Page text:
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Israel’s Canadian Critics Demonstrate the ’3D’ Anti-Semitism Formula

Legitimate criticism of Israel is not disingenuous, devious, or deceitful.

by
Mark David

Bio

February 17, 2013 - 12:21 am

Natan Sharansky is one of my heroes. One of the founders of the Refusenik movement, he was arrested on charges of spying for the United States and treason, and sentenced to 13 years of forced labor in the infamous Soviet Gulag.  Intense international pressure resulted in his release in 1986, following which he immediately made aliyah. Despite the tremendous rigors of his life and incarceration in the former Soviet Union, he subsequently became a prolific author and a major participant in Israeli politics. He has been honored with both the Congressional Gold Medal (1986) and the Presidential Medal of Honor (2006), and currently serves as chairman of the Jewish Agency for Israel.

One of Sharansky’s best-known writings may be one of his briefest. In a 2004 article published in the Jewish Political Studies Review, he proposed a “3D Test” to determine whether criticism of Israel is legitimate or simply antisemitism in disguise.

The 3D Test is a very useful tool for advocates of Israel, since those who hate Israel are capable of fiendish cleverness.  I guess that when you have such animosity toward something, you will find any way to attack it, whether directly or indirectly. We see this all the time from such things as the BDS movement, the absurd pronouncements and rulings that frequently emanate from the United Nations and its bodies and agencies, and the annual fantasy week that makes the most specious allegations against Israel.

One of the newest tactics of those who hate Israel is to assert that while Israel has an enviable record (though they would never use that term) in a certain area (such as gay rights), it is all just a cover to “pinkwash” the underlying crimes of Israel against the Palestinians. Hence you get the utterly ridiculous notion of Queers Against Israel Apartheid.Think about that for a second and try not to shake your head so violently as to give yourself a neck injury.

Taking this extremely dubious method of “thinking” to new extreme frontiers, a few fringe anti-Israel activists in Atlantic Canada have criticized renowned Nova Scotia artist Tom Forrestall. The reason? Forrestall painted a series of watercolors while accompanying a 2010 mission to Israel organized by the Atlantic Jewish Council. The local anti-Israel crowd (really, just a handful of people) claimed that Mr. Forrestall’s works consist not only of watercolors but “whitewash,” and that the mission was simply an attempt by Israel to “change the channel” regarding Israel’s human rights abuses. The Canadian Broadcasting Corporation Radio station in Halifax was even somehow convinced that this was a story worthy of airtime.

Let’s look at this more closely. As clearly pointed out by Jon Goldberg, the executive director of the AJC and the organizer of the 2010 AJC mission to Israel, when belatedly interviewed in response on CBC Radio, Mr. Forrestall is an acclaimed Nova Scotia artist. It is outrageous that he would be attacked for simply traveling to Israel and painting some landscapes. This is Canada. We don’t blacklist artists in this country. Those who are attacking Mr. Forrestall cannot claim to be motivated by human rights given that they single out Israel, the only liberal democracy in the Middle East, at a time when more than 60,000 have been murdered next door in Syria, to cite only one example.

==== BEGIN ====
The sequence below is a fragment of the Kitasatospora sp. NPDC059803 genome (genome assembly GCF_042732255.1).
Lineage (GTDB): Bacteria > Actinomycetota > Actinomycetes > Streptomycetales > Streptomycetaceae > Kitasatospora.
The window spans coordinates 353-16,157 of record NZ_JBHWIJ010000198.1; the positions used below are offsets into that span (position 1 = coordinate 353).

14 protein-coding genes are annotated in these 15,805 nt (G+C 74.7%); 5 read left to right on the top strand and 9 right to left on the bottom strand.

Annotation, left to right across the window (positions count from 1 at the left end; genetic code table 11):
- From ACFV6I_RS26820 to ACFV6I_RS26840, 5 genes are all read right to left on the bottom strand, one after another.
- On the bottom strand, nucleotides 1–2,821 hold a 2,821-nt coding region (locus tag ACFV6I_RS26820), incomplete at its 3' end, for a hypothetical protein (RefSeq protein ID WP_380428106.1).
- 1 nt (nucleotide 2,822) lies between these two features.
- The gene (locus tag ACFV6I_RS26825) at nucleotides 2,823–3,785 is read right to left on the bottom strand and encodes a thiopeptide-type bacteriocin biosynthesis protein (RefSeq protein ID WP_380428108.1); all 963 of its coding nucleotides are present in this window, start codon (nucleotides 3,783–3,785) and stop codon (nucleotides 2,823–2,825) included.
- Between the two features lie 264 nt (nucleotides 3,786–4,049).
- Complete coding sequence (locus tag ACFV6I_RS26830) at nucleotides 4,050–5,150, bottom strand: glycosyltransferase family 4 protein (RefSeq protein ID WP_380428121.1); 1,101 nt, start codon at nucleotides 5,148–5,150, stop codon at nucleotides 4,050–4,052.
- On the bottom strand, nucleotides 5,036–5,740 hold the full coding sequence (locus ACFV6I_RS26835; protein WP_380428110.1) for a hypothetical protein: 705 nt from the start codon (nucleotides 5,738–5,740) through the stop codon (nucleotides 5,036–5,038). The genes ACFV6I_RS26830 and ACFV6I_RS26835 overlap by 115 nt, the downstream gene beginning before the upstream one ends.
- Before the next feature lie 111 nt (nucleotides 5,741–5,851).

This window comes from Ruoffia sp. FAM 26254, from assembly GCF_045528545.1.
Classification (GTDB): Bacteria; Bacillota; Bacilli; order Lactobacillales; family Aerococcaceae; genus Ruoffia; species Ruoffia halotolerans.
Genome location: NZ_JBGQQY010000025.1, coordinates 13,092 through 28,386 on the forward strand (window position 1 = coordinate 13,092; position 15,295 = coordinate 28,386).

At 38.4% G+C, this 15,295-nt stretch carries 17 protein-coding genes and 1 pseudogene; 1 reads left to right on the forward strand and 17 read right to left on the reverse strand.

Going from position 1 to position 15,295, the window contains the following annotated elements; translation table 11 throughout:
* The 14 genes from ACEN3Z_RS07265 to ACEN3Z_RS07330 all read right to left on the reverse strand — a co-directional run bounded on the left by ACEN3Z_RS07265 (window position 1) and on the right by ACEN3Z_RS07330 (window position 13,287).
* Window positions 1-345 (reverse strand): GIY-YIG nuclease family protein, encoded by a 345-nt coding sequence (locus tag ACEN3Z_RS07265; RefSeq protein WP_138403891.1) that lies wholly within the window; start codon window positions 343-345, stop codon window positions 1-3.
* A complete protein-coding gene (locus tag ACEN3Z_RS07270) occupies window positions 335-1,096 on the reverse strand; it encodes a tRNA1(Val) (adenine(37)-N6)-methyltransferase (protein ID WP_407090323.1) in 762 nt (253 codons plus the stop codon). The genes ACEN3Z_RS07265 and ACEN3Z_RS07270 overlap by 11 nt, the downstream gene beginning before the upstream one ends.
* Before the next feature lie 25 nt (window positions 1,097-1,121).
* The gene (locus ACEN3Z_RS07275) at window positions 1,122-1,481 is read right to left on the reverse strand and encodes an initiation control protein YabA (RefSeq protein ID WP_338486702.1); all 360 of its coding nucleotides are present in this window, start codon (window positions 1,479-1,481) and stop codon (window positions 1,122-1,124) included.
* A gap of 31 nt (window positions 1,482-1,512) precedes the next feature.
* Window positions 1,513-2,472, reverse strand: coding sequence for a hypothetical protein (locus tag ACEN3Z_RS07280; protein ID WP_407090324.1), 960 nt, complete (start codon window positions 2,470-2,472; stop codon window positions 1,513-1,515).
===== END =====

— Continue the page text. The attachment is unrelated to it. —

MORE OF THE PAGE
The real story here is that anti-Israel activists can be deeply obsessive, even to the point of attacking a renowned (and apolitical) Canadian artist simply for painting Israeli landscapes. That’s shameful and totally un-Canadian. And I must say –  it doesn’t seem particularly conducive to artistic freedom.

So to bring things back to where I started, and with the utmost and sincere respect to Mr. Sharansky, I would like to propose a variation of the 3D Test to describe the people who propose such ridiculous rubbish.

The first “D” is disingenuous. They are neither candid nor sincere. So, for example, there is no ethnic cleansing of Palestinians from Jerusalem (where Mr. Forrestall painted one “controversial” watercolor) and they know it.

The second “D” is deceitful. Not only are they disingenuous, they are deliberately so. They know full well that there is no ethnic cleansing in Jerusalem (where, by the way, the Arab population has only grown since 1967 — when the city was reunited under Israel sovereignty). But they assert so anyway.

The last “D” is devious. They are so desperate to attack Israel, that they will seize any opportunity to promote their warped agenda. As one of my non-Jewish friends said in reaction, “This is the stupidest thing ever! Should every Canadian landscape painting have to show a sign saying ‘land disputed’ by First Nations?”

I have no idea why these people hate Israel so much. My personal opinion is simply that they are jealous of the success of a state that in 65 years has risen to be a world leader in such areas as the arts, medicine, and technology — all while under a constant existential threat that fluctuates but never, ever,  goes away.

As for me, I’ll stick to the facts and the incredible true and positive story that is embodied in the modern state of Israel.

Mark David (Halifax) works for the Center for Israel and Jewish Affairs. The opinions expressed by the writer and the external items linked to from this article do not necessarily reflect the policies or the positions of the Center for Israel and Jewish Affairs, its staff, and its board of directors.
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